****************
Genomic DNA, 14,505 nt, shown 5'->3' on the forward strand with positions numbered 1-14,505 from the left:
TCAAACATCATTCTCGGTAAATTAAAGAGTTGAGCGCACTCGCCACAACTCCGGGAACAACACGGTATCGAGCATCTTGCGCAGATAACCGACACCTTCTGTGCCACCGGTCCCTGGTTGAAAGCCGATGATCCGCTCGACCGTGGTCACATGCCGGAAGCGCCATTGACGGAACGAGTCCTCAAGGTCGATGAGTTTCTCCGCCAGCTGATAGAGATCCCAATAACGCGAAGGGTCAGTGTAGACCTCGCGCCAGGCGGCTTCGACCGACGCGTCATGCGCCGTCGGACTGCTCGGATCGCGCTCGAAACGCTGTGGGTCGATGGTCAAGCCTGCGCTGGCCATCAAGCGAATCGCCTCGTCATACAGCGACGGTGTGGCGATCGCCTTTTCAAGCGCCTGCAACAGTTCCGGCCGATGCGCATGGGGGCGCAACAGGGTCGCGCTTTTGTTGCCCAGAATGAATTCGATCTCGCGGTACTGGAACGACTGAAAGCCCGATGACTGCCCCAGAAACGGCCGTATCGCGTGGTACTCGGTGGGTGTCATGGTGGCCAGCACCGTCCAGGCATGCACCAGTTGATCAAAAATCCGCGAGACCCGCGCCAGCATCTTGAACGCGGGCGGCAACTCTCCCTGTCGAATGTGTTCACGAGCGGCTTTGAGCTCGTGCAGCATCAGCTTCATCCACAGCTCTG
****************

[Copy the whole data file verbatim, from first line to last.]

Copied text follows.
Genomic DNA, 14,505 nt, shown 5'->3' on the forward strand with positions numbered 1-14,505 from the left:
TCAAACATCATTCTCGGTAAATTAAAGAGTTGAGCGCACTCGCCACAACTCCGGGAACAACACGGTATCGAGCATCTTGCGCAGATAACCGACACCTTCTGTGCCACCGGTCCCTGGTTGAAAGCCGATGATCCGCTCGACCGTGGTCACATGCCGGAAGCGCCATTGACGGAACGAGTCCTCAAGGTCGATGAGTTTCTCCGCCAGCTGATAGAGATCCCAATAACGCGAAGGGTCAGTGTAGACCTCGCGCCAGGCGGCTTCGACCGACGCGTCATGCGCCGTCGGACTGCTCGGATCGCGCTCGAAACGCTGTGGGTCGATGGTCAAGCCTGCGCTGGCCATCAAGCGAATCGCCTCGTCATACAGCGACGGTGTGGCGATCGCCTTTTCAAGCGCCTGCAACAGTTCCGGCCGATGCGCATGGGGGCGCAACAGGGTCGCGCTTTTGTTGCCCAGAATGAATTCGATCTCGCGGTACTGGAACGACTGAAAGCCCGATGACTGCCCCAGAAACGGCCGTATCGCGTGGTACTCGGTGGGTGTCATGGTGGCCAGCACCGTCCAGGCATGCACCAGTTGATCAAAAATCCGCGAGACCCGCGCCAGCATCTTGAACGCGGGCGGCAACTCTCCCTGTCGAATGTGTTCACGAGCGGCTTTGAGCTCGTGCAGCATCAGCTTCATCCACAGCTCTG